Detroit Lions' Trey Flowers a voting rights advocate thanks to family's civil rights past

Dave Birkett
Detroit Free Press
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Trey Flowers registered to vote for the first time as soon as he turned 18.

He was away at college when he cast a ballot in his first election, by absentee, but after hearing the stories of relatives who took part in the Selma-to-Montgomery marches in the 1960s, he knew it was something he had to do.

New Lions defensive end Trey Flowers speaks to the media Thursday, March 14, 2019 at the practice facility in Allen Park.

"Just the stories coming from my dad telling us and how much the family, as far as personally, sacrificed to go out there and march," the Detroit Lions defensive end said. "And then my mother on my mom’s side, my grandmother on my mom’s side, she was pregnant at the time but she was the one out there giving the water, she was helping in that way. And just a shaky, scary moment, I guess, she kind of passed through and (was) delivering the water and then there was a white lady behind her that they actually killed. ... It kind of hit kind of close to home knowing that my grandmomma, my grandfather, uncles, they were that close to being sacrificed and just putting their life on the line for voting."

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Flowers shared his story Monday in a virtual town hall for voter education hosted by the Detroit Lions' Inspire Change initiative in conjunction with the Ross Initiative in Sports for Equity (RISE).

Flowers and Lions teammates Matthew Stafford and Duron Harmon took part in a panel discussion with RISE CEO Diahann Billings-Bufford and Michigan secretary of state Jocelyn Benson.

Detroit Lions quarterback Matthew Stafford advocated for widespread voter participation in a virtual town hall for voter education hosted by the Lions' Inspire Change initiative in conjunction with the Ross Initiative in Sports for Equity (RISE) on Tuesday evening.

Lions coach Matt Patricia and others shared recorded messages encouraging people to vote in local and national elections this fall, and Lions president Rod Wood read a statement from team owner Sheila Hamp and her husband, Steve.

"We all desire real and lasting social change, racial healing, abundant opportunity for all and meaningful social justice progress in many aspects of our democracy," Wood said on behalf of the Hamps. "But for this to happen, our democracy needs to be responsive and to improve. We all need to register to vote, learn about the candidates who are running for office and then cast our votes in person or by absentee ballot through the mail. Our democracy is an inspiring and noble enterprise, but it is not perfect, nor has it lived up to the vision laid out for all Americans in the Declaration of Independence. It's time we fix that."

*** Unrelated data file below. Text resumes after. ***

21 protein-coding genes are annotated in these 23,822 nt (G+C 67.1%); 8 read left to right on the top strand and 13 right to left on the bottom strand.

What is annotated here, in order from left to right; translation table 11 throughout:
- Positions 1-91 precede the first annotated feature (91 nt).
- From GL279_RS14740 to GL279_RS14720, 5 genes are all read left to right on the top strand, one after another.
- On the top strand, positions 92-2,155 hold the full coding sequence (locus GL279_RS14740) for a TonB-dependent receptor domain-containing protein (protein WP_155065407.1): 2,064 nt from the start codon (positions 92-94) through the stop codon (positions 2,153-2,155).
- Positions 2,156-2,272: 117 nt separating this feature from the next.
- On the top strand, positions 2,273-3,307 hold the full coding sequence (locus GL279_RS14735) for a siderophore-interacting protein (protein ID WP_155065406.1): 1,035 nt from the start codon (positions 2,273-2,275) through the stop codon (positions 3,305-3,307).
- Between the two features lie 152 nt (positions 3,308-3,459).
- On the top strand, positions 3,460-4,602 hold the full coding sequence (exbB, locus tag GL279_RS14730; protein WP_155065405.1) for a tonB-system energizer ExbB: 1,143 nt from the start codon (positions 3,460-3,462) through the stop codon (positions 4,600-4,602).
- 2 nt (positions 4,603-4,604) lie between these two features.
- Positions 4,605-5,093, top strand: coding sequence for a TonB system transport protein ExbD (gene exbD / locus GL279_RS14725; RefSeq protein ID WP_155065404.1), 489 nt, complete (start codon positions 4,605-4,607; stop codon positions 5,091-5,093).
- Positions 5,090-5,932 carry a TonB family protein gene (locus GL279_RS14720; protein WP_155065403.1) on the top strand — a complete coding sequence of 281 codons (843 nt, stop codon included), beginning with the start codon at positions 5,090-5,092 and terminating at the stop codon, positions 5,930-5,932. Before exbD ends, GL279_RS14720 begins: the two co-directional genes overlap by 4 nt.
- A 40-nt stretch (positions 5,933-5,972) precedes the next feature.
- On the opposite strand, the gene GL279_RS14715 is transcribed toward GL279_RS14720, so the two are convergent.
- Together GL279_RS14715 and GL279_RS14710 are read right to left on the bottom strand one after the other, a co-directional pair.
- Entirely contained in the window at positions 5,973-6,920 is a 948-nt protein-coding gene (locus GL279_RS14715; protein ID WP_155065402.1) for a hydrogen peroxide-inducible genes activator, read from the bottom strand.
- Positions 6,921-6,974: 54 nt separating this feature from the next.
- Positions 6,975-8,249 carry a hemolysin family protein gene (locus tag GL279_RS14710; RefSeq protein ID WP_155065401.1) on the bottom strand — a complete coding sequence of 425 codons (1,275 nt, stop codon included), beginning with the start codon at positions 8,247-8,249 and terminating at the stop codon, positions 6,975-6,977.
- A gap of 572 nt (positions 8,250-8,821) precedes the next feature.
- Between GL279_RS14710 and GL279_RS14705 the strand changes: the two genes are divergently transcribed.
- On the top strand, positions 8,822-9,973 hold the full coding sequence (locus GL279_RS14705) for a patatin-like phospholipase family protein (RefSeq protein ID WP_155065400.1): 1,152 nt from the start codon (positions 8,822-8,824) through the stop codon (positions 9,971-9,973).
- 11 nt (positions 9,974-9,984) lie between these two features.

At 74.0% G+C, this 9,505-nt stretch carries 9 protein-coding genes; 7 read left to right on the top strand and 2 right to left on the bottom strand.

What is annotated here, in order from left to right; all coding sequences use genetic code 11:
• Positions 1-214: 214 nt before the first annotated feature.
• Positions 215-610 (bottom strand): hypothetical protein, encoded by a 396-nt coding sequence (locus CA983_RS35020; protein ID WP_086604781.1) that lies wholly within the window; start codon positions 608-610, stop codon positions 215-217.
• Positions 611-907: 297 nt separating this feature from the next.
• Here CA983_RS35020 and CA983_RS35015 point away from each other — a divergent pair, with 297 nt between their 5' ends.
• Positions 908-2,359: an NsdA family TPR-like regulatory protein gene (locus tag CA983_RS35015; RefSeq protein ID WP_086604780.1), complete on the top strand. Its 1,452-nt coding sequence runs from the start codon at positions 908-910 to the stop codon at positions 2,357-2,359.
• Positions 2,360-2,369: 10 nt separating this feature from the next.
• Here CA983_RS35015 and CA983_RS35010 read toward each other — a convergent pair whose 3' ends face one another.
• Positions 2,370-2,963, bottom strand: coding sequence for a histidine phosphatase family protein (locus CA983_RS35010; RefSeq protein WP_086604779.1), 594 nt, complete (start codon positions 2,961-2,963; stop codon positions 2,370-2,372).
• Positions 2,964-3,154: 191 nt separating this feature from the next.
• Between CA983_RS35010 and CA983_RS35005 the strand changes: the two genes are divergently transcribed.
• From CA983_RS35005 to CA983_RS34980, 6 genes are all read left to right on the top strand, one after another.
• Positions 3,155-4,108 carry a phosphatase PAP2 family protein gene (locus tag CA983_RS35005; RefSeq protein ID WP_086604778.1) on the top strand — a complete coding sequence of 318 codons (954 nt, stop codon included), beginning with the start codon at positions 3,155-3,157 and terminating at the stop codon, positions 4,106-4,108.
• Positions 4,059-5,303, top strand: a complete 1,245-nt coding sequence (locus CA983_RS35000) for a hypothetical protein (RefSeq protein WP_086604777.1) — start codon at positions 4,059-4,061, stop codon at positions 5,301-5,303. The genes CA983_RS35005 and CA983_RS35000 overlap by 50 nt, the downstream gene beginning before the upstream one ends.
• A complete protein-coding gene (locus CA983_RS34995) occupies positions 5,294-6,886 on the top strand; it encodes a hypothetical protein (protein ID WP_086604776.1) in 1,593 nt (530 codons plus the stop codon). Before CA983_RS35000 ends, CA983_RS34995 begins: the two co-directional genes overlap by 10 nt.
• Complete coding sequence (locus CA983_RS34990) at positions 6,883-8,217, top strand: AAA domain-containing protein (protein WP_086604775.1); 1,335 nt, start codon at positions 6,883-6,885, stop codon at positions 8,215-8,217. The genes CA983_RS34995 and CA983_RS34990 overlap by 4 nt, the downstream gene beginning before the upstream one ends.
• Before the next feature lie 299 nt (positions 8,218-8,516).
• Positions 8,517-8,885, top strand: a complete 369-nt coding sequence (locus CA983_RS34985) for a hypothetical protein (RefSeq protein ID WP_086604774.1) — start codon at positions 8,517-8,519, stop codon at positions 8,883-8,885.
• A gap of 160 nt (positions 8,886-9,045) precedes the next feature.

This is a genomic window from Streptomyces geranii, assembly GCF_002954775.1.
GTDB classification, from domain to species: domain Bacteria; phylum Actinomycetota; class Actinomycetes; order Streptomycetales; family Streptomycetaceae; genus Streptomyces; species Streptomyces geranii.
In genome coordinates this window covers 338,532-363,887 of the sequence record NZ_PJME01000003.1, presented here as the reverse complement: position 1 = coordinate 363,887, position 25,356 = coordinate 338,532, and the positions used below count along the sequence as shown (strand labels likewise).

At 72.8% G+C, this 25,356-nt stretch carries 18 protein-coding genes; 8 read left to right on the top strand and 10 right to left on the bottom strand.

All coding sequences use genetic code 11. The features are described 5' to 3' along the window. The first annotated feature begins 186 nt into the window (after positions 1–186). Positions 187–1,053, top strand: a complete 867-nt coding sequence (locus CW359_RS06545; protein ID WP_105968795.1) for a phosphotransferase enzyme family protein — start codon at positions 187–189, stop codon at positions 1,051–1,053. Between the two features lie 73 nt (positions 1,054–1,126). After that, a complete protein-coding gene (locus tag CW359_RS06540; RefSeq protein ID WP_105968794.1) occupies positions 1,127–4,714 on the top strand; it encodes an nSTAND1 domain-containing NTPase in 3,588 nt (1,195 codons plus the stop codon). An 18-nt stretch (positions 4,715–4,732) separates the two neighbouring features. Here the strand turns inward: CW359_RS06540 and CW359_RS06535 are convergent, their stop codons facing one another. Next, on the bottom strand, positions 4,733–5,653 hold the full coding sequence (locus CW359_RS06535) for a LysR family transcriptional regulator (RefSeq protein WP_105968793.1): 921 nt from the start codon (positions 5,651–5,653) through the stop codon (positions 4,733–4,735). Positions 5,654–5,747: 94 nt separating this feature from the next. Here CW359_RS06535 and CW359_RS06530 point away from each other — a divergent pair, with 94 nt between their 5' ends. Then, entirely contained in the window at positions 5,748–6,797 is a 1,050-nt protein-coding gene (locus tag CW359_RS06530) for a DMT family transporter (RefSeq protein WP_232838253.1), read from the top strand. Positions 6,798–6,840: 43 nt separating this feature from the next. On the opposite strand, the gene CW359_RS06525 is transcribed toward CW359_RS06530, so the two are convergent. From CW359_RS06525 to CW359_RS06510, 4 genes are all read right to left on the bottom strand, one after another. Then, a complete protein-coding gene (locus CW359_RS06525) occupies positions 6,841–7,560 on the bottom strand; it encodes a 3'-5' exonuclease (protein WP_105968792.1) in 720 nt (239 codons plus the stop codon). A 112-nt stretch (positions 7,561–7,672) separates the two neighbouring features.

Flowers, Stafford and Harmon advocated for widespread voter participation, with all three saying topics related to education are chief among their concerns when it comes to casting their ballots.

The panel of (top row, from left) Lions safety Dumon Harmon, defensive lineman Trey Flowers, Michigan Secretary of State Jocelyn Benson, quarterback Matthew Stafford and the moderator of the chat discuss voter registration on Tuesday, July 21, 2020.

Benson said she wants to foster a meeting between Flowers, his family and the family of Detroit civil rights activist Viola Liuzzo, the white woman who was killed in the Selma to Montgomery marches; Liuzzo's family still lives in Michigan.

And Harmon shared his own story about when he first voted, in 2012 when President Barack Obama was elected to a second term.

"My mother, she sat me down and she explained the importance of voting, the ancestors that died — we’re talking about really died — who died on the streets for us to have this opportunity," he said. "You got to think about it, 60, 70 years ago, my grandmother couldn’t vote. My great-grandmother who just passed, she couldn’t vote. That’s just what it was. And she fought for us to have that opportunity, and then I had a son at 20 when I was in college and she broke it down even further, like, 'you’re voting for your son as well, for the rights that he will have eventually. You’re trying to set that legacy to let him know that this is the opportunity that we fought for as a group of people.' Let’s not take it for granted because 50, 60, 100, 200 years ago, they had no shot. So I just, it’s my duty to vote for the ancestors who laid down their life for us to have this opportunity."

Monday's town hall was the first of several voting advocacy events Lions players will participate in over the coming months.

On Wednesday, Harmon, Flowers, Christian Jones and Jalen Reeves-Maybin are scheduled to host an online educational forum, in conjunction with the Advancement Project national office, Players Coalition Charitable Foundation and ACLU of Michigan, to discuss the prosecutor races in Oakland and Wayne counties.

Contact Dave Birkett at Follow him on Twitter @davebirkett. Read more on the Detroit Lions and sign up for our Lions newsletter.

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